Disease Information

Breast Cancer Research

Not all types of breast cancer are the same and some types of breast cancer treatment have well-established treatment protocols that work well for many patients. However, triple negative breast cancer is one type of breast cancer that doesn’t have a well-defined treatment plan. Because this affects their patients and their ability to provide effective care, Virginia Oncology Associates’ cancer specialists are leading the way to finding a new triple negative breast cancer treatment option through a clinical trial that is now available at locations in Chesapeake, Hampton, Newport News, Norfolk, and Virginia Beach. This research brings new hope for triple negative breast cancer patients for a new treatment option and renewed hope for life.

Breast cancer research trial – why?

To bring a new treatment to market, certain requirements must be met for FDA (Federal Drug Administration) approval to show that the treatment is effective and safe, and how much is advisable (dosing). Clinical research is the process used to achieve this approval.

The treatment has already undergone several studies at earlier phases of the clinical research process. Therefore the treatment being studied is considered safe for humans and is carefully administered by cancer research specialists in our offices.

Patients on the clinical trial are monitored very carefully throughout the treatment and afterwards. If the new cancer treatment passes through all phases of clinical research with approved FDA results, then it’s eligible to become a widely-used treatment that would be generally available for cancer doctors to offer patients.

Breast Cancer Hormone Receptors

It’s important to understand a bit about the three hormone receptors involved with many breast cancers. Breast cancer cells may be receptive to one of the following hormones:

  1. Estrogen
  2. Progesterone
  3. HER2

As the cancer cells attract the hormone the cancer can grow and spread. The types of treatments are based on the type of hormone the breast cancer cells are receiving.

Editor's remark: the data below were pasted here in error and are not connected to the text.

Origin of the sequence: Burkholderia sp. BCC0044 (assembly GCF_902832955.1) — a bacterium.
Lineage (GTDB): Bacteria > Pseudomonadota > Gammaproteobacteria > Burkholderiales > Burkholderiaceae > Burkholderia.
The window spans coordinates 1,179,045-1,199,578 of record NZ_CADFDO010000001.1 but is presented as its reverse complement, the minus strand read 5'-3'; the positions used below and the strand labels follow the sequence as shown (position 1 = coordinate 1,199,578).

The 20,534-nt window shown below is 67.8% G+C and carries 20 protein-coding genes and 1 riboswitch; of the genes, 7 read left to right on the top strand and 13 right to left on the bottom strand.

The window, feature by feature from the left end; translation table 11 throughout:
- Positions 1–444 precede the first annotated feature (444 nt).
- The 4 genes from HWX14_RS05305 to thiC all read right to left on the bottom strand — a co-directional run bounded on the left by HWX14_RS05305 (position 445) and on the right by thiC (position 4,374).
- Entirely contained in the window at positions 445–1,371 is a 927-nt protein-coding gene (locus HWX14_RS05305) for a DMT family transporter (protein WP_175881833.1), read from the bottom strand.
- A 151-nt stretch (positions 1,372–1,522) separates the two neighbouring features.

Breast cancer treatments exist now for all three forms of hormone receptor-related breast cancer. When there are no hormone receptors on the cancer cells it’s considered triple negative breast cancer. This particular type is a bit more challenging to treat and the reason for further clinical research.

What is triple negative breast cancer?

The oncologist will find out which receptors are active to choose the breast cancer treatment that he/she feels will work best for your cancer. The existing breast cancer treatment options may target one, two, or all three known hormone receptors. However, as implied by its name, “triple negative” breast cancer neither involves nor responds to any treatments targeting the three receptors. Because of this, triple negative breast cancer is considered to be particularly aggressive.

Since people diagnosed with triple negative breast cancer don’t typically respond as well to the approved treatments that involve the three receptors, we seek a new approach. This potential option is a clinical trial with the hope of a new, successful targeted treatment designed specifically for triple negative breast cancer. Virginia Oncology Associates’ passion for finding an effective treatment transforms into the potential of hope for patients.

Is the triple negative breast cancer clinical trial for me?

You will meet with a clinical research nurse at one of the Virginia Oncology Associates locations to review the trial’s selection criteria, which include but may not be limited to:

  • A tumor that is any size with no axillary lymph nodes involvement;
  • No metastatic disease (cancer has not spread elsewhere);
  • No previous treatments;
  • Good cardiac function.

It’s our hope that the clinical trial results will make a helpful impact and then ultimately provide an FDA-approved treatment option for this specific form of breast cancer.

This breast cancer clinical trial is available at select Virginia Oncology Associates locations including Chesapeake, Hampton, Newport News, Norfolk, and Virginia Beach.

For more information on participating in this trial or you would like to learn more about our other clinical trials, please ask your oncologist. A complete list of all of the trials available through Virginia Oncology Associates can be seen at: http://virginiacancer.com/treatments-services/clinical-trials-research/.

United in Healing with the US Oncology Network